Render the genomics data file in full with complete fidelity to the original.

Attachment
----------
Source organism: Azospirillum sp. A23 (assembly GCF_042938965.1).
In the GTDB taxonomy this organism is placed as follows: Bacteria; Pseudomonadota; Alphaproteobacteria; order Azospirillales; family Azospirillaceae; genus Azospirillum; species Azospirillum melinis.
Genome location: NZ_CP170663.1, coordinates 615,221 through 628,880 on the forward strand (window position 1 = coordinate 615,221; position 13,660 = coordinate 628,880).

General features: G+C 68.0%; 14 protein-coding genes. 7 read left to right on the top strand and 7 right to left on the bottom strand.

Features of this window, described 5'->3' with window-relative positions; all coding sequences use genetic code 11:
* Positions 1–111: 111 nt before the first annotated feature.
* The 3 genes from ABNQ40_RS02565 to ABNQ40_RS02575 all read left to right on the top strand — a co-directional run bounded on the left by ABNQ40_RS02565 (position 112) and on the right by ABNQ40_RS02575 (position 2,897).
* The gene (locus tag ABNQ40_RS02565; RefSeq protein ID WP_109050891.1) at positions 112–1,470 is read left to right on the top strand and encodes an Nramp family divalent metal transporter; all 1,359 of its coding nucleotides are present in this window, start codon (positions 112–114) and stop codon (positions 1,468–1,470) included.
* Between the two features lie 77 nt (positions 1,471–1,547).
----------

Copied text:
Source organism: Azospirillum sp. A23 (assembly GCF_042938965.1).
In the GTDB taxonomy this organism is placed as follows: Bacteria; Pseudomonadota; Alphaproteobacteria; order Azospirillales; family Azospirillaceae; genus Azospirillum; species Azospirillum melinis.
Genome location: NZ_CP170663.1, coordinates 615,221 through 628,880 on the forward strand (window position 1 = coordinate 615,221; position 13,660 = coordinate 628,880).

General features: G+C 68.0%; 14 protein-coding genes. 7 read left to right on the top strand and 7 right to left on the bottom strand.

Features of this window, described 5'->3' with window-relative positions; all coding sequences use genetic code 11:
* Positions 1–111: 111 nt before the first annotated feature.
* The 3 genes from ABNQ40_RS02565 to ABNQ40_RS02575 all read left to right on the top strand — a co-directional run bounded on the left by ABNQ40_RS02565 (position 112) and on the right by ABNQ40_RS02575 (position 2,897).
* The gene (locus tag ABNQ40_RS02565; RefSeq protein ID WP_109050891.1) at positions 112–1,470 is read left to right on the top strand and encodes an Nramp family divalent metal transporter; all 1,359 of its coding nucleotides are present in this window, start codon (positions 112–114) and stop codon (positions 1,468–1,470) included.
* Between the two features lie 77 nt (positions 1,471–1,547).